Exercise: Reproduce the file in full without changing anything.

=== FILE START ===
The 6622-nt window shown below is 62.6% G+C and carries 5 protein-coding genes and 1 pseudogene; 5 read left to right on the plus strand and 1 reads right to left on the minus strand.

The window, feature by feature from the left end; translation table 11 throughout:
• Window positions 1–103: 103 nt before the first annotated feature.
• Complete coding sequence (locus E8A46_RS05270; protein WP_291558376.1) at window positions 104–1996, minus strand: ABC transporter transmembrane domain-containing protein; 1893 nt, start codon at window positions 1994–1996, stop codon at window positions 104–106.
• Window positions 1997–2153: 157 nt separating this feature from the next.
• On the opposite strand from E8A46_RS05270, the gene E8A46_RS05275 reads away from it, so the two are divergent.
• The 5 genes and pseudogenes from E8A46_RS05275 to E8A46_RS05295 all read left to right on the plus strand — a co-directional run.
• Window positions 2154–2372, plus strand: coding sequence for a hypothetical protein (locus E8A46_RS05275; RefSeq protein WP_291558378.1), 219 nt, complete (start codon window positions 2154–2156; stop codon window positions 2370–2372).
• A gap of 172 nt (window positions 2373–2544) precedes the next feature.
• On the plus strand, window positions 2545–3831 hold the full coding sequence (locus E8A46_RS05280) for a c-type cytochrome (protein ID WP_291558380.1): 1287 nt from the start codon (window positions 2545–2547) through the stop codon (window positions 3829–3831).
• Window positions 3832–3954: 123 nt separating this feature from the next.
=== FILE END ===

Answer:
The 6622-nt window shown below is 62.6% G+C and carries 5 protein-coding genes and 1 pseudogene; 5 read left to right on the plus strand and 1 reads right to left on the minus strand.

The window, feature by feature from the left end; translation table 11 throughout:
• Window positions 1–103: 103 nt before the first annotated feature.
• Complete coding sequence (locus E8A46_RS05270; protein WP_291558376.1) at window positions 104–1996, minus strand: ABC transporter transmembrane domain-containing protein; 1893 nt, start codon at window positions 1994–1996, stop codon at window positions 104–106.
• Window positions 1997–2153: 157 nt separating this feature from the next.
• On the opposite strand from E8A46_RS05270, the gene E8A46_RS05275 reads away from it, so the two are divergent.
• The 5 genes and pseudogenes from E8A46_RS05275 to E8A46_RS05295 all read left to right on the plus strand — a co-directional run.
• Window positions 2154–2372, plus strand: coding sequence for a hypothetical protein (locus E8A46_RS05275; RefSeq protein WP_291558378.1), 219 nt, complete (start codon window positions 2154–2156; stop codon window positions 2370–2372).
• A gap of 172 nt (window positions 2373–2544) precedes the next feature.
• On the plus strand, window positions 2545–3831 hold the full coding sequence (locus E8A46_RS05280) for a c-type cytochrome (protein ID WP_291558380.1): 1287 nt from the start codon (window positions 2545–2547) through the stop codon (window positions 3829–3831).
• Window positions 3832–3954: 123 nt separating this feature from the next.